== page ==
My youngest is currently in S4 and the only one of mine to do the 'new' system. The other two did Int 2s. Can't say I'm seeing huge changes but that could still be around the corner. Youngest is starting to think about which Highers but has prelim exams first.
My only reference point is when I did my own O grades which was in 1982 and chosen in 1980 so it's been a while
They are moving to a 33 period week at the same time so we've been told that there will be no opportunity to switch things about. the issue for me is that it's a small school by my experience (less than 800 pupils across 6 years when over 90% stay for the full 6 years). Even being one of the larger years (millenium babies ) they still only have about 150 pupils in their year so it means the variety they are able to choose isn't large. I remember being able to choose Geology, Russian, Chinese etc as well as the standard subjects but my school was huge!
Ds' school has a Careers' Evening prior to the kids having to make choices. It's for S2s (given that at his school they make their choices then), S4s, S5s
and any S6s who still aren't sure what they want to do
In fact, it's taking place on Wednesday with representatives from 35 (I think) "potential occupations" (eg hairdressing, veterinary science, nursing, entrepreneurship, PR, journalism, optometry (actually, I think that's one we're missing this year ) etc plus c20 institutions or bodies (Unis, colleges, Institute of Physics etc).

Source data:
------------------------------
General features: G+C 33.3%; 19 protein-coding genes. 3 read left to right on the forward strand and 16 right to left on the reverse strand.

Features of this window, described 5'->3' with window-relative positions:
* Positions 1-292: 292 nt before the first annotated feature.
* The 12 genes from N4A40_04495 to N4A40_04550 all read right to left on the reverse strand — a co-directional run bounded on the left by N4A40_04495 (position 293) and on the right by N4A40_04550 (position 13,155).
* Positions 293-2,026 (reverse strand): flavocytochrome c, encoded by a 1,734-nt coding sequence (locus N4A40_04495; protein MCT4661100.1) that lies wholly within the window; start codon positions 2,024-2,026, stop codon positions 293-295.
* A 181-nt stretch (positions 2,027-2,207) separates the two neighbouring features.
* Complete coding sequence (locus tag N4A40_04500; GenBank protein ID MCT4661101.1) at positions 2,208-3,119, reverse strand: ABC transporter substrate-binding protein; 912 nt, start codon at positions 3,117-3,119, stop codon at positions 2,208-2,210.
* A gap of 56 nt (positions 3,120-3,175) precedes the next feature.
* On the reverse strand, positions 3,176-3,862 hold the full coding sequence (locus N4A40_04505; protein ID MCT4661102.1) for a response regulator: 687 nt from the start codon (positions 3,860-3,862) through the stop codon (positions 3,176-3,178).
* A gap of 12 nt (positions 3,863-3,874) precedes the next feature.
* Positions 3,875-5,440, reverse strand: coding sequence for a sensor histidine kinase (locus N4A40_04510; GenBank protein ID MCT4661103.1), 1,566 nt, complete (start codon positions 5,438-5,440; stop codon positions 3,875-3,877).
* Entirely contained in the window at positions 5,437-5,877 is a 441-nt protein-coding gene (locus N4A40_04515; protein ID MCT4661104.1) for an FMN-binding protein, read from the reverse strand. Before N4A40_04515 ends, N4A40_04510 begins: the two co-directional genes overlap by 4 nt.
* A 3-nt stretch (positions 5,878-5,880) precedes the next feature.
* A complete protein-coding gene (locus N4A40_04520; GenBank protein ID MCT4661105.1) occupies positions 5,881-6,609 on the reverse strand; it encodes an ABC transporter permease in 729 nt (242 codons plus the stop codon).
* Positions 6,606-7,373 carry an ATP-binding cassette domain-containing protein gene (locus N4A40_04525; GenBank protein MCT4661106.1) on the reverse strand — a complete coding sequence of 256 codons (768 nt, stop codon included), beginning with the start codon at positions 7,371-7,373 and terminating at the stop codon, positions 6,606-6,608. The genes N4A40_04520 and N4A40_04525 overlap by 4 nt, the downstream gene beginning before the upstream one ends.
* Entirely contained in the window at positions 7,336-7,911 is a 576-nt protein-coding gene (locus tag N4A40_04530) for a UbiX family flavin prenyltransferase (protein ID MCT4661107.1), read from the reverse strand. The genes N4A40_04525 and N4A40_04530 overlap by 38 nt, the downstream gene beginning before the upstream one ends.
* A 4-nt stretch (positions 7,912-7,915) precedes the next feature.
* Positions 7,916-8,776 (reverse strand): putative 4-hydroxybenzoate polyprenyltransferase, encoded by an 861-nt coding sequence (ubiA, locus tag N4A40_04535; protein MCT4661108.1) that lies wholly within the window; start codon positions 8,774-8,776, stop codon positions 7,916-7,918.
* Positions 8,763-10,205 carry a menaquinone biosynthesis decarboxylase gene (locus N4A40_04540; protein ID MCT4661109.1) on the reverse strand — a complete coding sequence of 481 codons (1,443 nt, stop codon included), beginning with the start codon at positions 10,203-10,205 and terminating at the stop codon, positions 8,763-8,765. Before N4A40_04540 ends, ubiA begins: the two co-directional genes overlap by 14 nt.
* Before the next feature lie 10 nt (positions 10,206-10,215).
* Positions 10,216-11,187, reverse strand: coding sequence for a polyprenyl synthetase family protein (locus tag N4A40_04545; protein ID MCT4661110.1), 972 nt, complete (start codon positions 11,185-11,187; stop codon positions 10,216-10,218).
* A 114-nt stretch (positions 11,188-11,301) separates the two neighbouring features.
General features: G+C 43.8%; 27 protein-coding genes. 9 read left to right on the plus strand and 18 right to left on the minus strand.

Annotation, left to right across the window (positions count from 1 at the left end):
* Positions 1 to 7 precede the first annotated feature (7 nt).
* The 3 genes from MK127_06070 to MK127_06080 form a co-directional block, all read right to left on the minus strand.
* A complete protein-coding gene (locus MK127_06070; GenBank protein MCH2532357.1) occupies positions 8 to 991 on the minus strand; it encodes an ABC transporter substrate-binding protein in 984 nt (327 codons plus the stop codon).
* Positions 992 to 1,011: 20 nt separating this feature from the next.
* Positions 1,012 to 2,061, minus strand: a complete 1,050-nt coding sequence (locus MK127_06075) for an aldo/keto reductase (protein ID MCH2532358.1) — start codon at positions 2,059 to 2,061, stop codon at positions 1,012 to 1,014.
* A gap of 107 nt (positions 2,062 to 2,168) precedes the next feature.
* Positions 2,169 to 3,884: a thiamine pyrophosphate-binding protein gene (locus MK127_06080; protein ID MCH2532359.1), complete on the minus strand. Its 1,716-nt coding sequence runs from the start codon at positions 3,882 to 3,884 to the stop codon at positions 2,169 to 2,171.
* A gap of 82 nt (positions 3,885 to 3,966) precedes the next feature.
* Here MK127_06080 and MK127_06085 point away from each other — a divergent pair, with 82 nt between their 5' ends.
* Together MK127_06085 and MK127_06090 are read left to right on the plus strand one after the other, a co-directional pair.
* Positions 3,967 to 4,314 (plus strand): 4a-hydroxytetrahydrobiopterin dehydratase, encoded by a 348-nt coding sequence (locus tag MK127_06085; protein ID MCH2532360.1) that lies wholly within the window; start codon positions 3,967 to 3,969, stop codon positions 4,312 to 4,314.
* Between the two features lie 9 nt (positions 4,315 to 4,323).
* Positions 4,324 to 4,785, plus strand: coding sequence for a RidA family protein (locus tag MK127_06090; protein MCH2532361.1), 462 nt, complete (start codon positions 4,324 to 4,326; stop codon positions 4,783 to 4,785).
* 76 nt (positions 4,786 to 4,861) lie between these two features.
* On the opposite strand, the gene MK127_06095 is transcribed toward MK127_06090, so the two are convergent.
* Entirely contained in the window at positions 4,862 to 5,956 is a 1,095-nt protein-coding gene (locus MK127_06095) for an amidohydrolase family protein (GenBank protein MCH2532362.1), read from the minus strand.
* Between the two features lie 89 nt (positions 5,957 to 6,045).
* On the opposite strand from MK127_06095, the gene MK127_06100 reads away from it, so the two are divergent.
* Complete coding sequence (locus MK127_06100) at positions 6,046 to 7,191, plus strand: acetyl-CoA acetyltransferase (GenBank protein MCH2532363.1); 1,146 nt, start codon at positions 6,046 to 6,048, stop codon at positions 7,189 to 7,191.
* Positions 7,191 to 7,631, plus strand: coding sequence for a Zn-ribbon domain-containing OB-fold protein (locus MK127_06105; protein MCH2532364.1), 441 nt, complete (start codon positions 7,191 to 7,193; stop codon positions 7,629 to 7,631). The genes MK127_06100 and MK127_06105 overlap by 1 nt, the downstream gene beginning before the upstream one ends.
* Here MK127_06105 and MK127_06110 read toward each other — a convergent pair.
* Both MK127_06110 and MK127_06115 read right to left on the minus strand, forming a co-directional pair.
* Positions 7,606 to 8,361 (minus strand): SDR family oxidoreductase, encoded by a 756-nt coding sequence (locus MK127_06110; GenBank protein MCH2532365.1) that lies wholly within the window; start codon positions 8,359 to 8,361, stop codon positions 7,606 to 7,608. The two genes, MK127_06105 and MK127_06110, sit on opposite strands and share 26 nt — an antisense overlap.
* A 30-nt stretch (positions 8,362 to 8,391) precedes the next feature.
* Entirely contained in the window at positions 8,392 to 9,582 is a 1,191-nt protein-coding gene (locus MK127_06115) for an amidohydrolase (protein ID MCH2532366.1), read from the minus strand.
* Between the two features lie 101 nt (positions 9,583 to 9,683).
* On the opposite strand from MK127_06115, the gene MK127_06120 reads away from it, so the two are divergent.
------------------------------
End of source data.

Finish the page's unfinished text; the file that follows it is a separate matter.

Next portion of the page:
It's in 2 halves: for the first half of the time the younger group and their parents are in the Assembly Hall being given a talk about making their choices (with a bit of background about CfE and BGE) while the others are at the Careers "Fair" and then in the 2nd half the two groups swap.
Ds doesn't get to go this year as he is in S3.
that sounds great prettybird They don't organise anything like that. I think they tend to think that because there are a lot of affluent parents that they will sort it all out for their offspring and that they will all be trotting off to uni anyway - I sometimes think that the ordinary pupils get a bit of a raw deal- but hey ho!
We've been told that there will be a careers adviser available on parents night - it seems to be singular and I'm sure they will be able to see 150 sets of parents in 2 hours